What convinced Ivlow and many scouts was when Morrison tackled Aaron Bailey, Bolingbrook's outstanding quarterback, in the open field during a scrimmage. Bailey, a junior, has already accumulated offers from Illinois, Northwestern, Iowa, Minnesota, Purdue and Indiana.

Morrison knew it was only a matter of time before college coaches and recruiting analysts acknowledged his talent. As a junior, he was listed as 6-foot-2 and 205 pounds with 4.8 speed. Hardly the kind of numbers that excite recruiters. But now he is bigger and stronger and faster.

"It was a big transition last year," Morrison said. "As a linebacker, I have to drop back in coverage and make more reads. I have more responsibilities. It was new for me. I didn't get embarrassed but I had to learn the position. I felt it was my future."

He dedicated himself to getting stronger, faster and better over the summer. He listened to advice from his older brother Anthony, who played linebacker at Eastern Illinois. He virtually slept in the weight room and trained relentlessly to build up his bulk and muscle and improve his speed and explosiveness.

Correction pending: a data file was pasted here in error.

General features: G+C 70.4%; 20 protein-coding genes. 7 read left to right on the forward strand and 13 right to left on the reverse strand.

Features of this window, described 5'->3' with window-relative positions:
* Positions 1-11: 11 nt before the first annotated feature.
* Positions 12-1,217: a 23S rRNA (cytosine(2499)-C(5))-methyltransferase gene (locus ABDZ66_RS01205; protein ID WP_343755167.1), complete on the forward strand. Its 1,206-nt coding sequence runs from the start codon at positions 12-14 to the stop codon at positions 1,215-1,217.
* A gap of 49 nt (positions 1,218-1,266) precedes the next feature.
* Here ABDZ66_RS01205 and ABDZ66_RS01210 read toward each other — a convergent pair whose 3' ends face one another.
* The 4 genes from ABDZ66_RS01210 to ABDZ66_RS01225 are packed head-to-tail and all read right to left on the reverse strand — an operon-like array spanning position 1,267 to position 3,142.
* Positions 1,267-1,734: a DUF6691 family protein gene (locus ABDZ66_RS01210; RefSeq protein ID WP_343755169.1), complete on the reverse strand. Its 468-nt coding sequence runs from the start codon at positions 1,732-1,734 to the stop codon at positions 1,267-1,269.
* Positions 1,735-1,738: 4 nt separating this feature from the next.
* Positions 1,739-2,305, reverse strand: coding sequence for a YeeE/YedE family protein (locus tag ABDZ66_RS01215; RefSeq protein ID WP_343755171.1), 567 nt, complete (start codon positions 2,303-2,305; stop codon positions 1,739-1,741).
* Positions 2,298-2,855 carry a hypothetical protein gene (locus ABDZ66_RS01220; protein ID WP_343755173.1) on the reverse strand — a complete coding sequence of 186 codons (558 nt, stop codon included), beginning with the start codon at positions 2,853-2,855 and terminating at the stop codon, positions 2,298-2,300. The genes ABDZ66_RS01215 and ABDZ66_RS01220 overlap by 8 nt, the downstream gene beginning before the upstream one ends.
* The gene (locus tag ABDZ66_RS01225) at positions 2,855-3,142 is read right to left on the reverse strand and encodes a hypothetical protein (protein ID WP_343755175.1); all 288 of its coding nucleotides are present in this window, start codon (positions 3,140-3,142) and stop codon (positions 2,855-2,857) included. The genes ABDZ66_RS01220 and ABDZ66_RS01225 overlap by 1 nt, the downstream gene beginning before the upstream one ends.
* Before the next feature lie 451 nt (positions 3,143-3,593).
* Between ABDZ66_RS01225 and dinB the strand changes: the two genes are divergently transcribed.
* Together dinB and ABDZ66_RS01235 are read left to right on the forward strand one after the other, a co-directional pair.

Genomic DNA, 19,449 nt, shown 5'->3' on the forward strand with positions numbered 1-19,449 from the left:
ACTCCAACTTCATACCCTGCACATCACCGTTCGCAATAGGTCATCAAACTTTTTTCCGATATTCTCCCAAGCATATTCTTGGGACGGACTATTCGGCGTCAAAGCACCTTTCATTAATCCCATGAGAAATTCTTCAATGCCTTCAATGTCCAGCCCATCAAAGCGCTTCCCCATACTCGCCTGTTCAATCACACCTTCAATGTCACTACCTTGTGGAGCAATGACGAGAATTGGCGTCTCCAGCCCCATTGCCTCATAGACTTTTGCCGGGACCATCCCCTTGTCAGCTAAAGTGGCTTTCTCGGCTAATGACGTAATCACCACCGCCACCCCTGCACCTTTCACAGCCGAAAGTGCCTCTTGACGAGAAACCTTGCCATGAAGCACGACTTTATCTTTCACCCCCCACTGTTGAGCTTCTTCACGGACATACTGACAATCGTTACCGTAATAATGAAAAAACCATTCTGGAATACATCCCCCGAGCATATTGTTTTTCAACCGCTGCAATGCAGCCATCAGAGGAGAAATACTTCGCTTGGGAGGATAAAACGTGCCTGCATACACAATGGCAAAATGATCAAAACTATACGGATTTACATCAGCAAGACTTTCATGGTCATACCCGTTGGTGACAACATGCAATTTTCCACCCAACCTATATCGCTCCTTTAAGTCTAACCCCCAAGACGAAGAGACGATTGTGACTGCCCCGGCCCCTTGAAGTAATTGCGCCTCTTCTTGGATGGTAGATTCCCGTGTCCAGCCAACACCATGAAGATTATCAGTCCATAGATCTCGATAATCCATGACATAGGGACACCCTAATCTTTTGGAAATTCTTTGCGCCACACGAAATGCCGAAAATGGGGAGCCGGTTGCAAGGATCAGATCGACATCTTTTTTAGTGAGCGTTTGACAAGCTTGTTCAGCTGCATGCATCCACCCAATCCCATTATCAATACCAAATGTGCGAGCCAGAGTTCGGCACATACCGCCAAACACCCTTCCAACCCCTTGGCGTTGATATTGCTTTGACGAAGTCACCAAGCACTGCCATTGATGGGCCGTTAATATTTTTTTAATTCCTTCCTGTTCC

"It paid off," said Morrison, who had 11 tackles and two sacks in Bolingbrook's opening victory over Plainfield South. "The fun of playing linebacker is you get to hit people without getting a foul called on you."

While Morrison is proving he is one of the most accomplished linebackers in the country, he hopes to lead his team back to a position of prominence in the state playoff. Last year's team was 5-5, the worst record since 2004 and only the second time since 1981 that the Raiders hadn't posted a winning record.

Bolingbrook was un-ranked in the preseason but has climbed to No. 13 in the first three weeks. The Raiders smashed Joliet Central 60-6 last Friday and have a date with Joliet West on Friday night before meeting what shapes up as their toughest opponents of the regular season in the following weeks, Homewood-Flossmoor and Lincoln-Way East.

"We're used to being a dominant team," Morrison said. "I think people are overlooking us. We're trying to get back where we used to be."

Fire fail to hold another lead at home, but reason why was different

Fire fail to hold another lead at home, but reason why was different

Holding onto leads at home has not been a strong suit for the Fire this season.

Wednesday’s 2-2 draw against the LA Galaxy was the fifth time this season the Fire have been unable to get a win at home in a match they led. In four of those, including Wednesday, the Fire had leads in the second half.

In the previous cases, the Fire dropped deep defensively and tried to simply hold onto the lead or hope David Accam could score on a one-man counter.